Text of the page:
Ryder’s wedge shot on the 124-yard hole landed just right and short, bounced a couple of times, spun left and tumbled in. The rowdy fans on the 17,000-seat hole threw drinks in the air in celebration and littered the turf with bottles, cans and cups, leading to about a 15-minute delay.
“I don’t know how I could pick a hole over this one,” said Ryder, eight strokes behind Theegala after an even-par 71. “I don’t think there’s any hole that has the electricity that this one has.”
Ryder’s first tour ace was the 10th at No. 16 since the tournament moved to the course in 1997 and first since Francesco Molinari in the third round in 2015. Tiger Woods did it in 1997 before grandstands ringed the hole.
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“It just ended up being a perfect 54-degree wedge,” Ryder said. “Everything always plays a little shorter in there, adrenaline or whatever it is.”
With around 200,000 fans packing firm and fast TPC Scottsdale on another sunny, 80-degree day in the Valley of the Sun, Theegala overcame a double bogey on the par-4 second to shoot a 69.
“What a day,” Theegala said. “So many ups and downs. I mean, it was wild.”
Making his event debut on a sponsor exemption, Theegala had a 14-under 199 total for a one-stroke lead over defending champion Brooks Koepka. FedEx Cup champion Patrick Cantlay, Xander Schauffele, Scottie Scheffler and Talor Gooch were another stroke back.
“I’m really exhausted right now,” Theegala said. “Probably, I hit it in the desert five times. I got my ball stepped on twice, got my ball picked up twice. Very draining, for sure.”
Theegala is trying to become the first player to win on a sponsor exemption since Martin Laird in the 2020 Shriners Children’s Open. The 24-year-old Indian-American grew up in Chino Hills, California, and starred at Pepperdine. In 2020, he swept the three major college player of the year awards.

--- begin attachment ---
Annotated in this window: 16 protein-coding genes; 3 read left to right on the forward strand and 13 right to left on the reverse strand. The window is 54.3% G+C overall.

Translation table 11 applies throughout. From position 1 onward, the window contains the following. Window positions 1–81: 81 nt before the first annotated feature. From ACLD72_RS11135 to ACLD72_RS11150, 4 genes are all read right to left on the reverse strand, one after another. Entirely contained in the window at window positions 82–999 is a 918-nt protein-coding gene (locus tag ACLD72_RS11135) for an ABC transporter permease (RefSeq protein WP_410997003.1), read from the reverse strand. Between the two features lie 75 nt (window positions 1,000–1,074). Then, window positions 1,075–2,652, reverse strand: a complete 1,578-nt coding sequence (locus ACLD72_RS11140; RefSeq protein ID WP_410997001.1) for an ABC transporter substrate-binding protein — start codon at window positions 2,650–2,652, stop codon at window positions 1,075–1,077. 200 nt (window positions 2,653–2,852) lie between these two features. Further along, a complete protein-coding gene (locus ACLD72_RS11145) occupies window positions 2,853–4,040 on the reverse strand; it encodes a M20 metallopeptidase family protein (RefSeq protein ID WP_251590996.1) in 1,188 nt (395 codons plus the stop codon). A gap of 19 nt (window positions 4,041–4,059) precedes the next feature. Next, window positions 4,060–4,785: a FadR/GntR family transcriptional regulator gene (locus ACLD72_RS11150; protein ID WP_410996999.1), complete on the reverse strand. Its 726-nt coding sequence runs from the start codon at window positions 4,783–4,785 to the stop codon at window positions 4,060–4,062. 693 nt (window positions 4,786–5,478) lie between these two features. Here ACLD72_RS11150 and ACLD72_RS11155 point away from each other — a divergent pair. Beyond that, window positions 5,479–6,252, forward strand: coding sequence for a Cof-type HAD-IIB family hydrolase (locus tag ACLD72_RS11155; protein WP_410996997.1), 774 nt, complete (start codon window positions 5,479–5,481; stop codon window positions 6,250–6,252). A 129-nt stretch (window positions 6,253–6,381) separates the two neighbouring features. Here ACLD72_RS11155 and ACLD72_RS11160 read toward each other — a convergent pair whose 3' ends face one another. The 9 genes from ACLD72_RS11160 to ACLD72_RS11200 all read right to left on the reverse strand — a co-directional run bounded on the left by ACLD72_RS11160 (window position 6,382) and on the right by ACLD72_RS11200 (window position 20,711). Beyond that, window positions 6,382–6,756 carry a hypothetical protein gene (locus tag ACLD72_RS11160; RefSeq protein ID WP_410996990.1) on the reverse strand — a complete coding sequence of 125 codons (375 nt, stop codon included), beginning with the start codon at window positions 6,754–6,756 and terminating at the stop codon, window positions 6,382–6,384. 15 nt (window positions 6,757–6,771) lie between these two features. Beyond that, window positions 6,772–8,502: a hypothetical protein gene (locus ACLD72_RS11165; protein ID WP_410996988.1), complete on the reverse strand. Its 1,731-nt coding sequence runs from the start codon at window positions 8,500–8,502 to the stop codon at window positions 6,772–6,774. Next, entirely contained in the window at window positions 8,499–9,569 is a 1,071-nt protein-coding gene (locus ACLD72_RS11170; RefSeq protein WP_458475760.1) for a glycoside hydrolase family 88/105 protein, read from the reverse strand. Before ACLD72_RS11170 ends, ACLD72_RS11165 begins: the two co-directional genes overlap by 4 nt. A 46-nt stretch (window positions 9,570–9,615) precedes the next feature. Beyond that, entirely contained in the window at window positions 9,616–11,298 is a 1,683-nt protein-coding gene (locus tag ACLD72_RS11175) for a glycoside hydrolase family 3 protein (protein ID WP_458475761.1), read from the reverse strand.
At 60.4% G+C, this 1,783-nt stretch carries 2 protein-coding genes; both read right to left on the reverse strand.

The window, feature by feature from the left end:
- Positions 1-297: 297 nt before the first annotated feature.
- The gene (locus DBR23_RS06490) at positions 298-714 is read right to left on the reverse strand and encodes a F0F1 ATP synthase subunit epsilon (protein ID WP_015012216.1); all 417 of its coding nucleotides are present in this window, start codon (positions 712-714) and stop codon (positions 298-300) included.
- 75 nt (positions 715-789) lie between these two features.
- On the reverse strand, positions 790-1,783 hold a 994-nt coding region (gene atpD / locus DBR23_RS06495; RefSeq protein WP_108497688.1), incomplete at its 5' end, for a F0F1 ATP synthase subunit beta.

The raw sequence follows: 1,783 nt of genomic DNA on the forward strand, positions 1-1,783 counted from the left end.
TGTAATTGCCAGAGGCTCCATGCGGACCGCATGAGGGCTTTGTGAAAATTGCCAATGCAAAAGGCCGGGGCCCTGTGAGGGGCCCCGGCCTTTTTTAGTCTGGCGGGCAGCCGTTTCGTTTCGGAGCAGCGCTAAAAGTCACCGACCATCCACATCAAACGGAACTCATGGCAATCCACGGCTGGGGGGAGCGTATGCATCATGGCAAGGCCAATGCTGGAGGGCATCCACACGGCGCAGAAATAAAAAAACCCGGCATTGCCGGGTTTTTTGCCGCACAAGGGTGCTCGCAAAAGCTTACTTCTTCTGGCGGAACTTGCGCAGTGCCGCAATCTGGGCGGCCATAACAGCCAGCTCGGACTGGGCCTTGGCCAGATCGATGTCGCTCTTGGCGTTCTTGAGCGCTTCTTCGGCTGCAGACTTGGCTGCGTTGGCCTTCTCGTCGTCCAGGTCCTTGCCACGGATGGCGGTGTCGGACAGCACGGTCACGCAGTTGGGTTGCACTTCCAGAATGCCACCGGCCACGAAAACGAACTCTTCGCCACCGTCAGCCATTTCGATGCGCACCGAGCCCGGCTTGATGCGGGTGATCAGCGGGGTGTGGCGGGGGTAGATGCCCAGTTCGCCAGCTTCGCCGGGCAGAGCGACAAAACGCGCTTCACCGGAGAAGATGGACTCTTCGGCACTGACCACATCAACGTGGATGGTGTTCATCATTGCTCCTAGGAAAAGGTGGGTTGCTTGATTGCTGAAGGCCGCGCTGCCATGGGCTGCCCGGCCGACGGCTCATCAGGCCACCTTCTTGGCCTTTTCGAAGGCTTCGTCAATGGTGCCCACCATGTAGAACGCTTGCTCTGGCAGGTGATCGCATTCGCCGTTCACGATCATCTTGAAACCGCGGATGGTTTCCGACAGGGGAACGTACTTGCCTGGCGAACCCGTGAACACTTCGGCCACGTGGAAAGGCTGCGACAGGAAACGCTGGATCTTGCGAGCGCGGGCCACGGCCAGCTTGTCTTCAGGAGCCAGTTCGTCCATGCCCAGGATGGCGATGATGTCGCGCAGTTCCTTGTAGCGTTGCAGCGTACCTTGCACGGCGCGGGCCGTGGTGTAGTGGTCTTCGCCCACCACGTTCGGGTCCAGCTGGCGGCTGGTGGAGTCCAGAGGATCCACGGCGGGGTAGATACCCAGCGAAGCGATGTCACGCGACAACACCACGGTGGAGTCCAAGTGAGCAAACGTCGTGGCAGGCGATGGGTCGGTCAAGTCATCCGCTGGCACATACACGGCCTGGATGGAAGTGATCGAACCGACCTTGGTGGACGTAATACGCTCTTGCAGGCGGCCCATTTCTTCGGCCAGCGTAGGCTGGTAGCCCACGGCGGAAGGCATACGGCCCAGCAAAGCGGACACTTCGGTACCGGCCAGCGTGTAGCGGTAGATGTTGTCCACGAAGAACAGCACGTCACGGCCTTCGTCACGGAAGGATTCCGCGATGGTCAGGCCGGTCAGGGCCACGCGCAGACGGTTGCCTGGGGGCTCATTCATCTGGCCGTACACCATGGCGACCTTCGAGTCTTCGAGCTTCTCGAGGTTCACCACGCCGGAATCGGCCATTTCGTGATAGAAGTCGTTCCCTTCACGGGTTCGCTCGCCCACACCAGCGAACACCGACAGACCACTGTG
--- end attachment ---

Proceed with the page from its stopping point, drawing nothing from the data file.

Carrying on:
He’s playing for the fifth straight week, with his parents and some family members attending the last four in California and Arizona.
“It was hard to see them,” Theegala said. “Just engulfed in the sea of people.”
After hitting the lip of a fairway bunker en route to the double bogey on No. 2, Theegala rallied with birdies on Nos, 6, 7 and 8. He dropped a shot on the 11th, birdied the par-5 13th and holed a 15-footer on the par-4 17th.
“Obviously, really bad start and proud of the way I fought back there,” Theegala said. “But still trying to take it all in. There’s just is so much going on there, too. Which is a good thing. I really enjoyed the fans out there.”
Koepka had a 68. The four-time major champion is the last player to win the event in his first appearance, doing it in 2015.
“I’m playing solid, so just go out and go play a good round tomorrow and see what happens,” Koepka said. “Just need to keep putting it the way I did. I feel confident. I like where my game’s at, and we’ll see.”
Scheffler flirted with his second 59 before settling for a 62. Seeking his first tour victory, he began the day nine strokes behind Theegala.
“I think it’s a fun event,” Scheffler said. “I think it would be a little bit draining if it was like this every week, but one week a year is pretty special.”
Scheffler played his first nine in 7-under 27, and added two birdies on his second nine. He was the last player on the tour to shoot 59, doing it in the 2020 Northern Trust. Jim Furyk is the only player to break 60 twice in the PGA Tour, shooting 58 and 59.
The fourth-ranked Cantlay, also making his first start in the event, had a 68. Gooch birdied the last three holes for a 67, making a 40-footer on 18.
Schauffele, the leader at 14 under at the turn, shot 69. He made a double bogey after driving into the water on the par-4 11th.
Hideki Matsuyama (66) was 11 under with Tom Hoge (67), Max Homa (68), Alex Noren (67) and Adam Hadwin (68).
Matsuyama, the Masters champion who won in Scottsdale in 2016 and 2017, is making his first start since winning the Sony Open a month ago in Hawaii. Hoge won at Pebble Beach last week for his first PGA Tour title.
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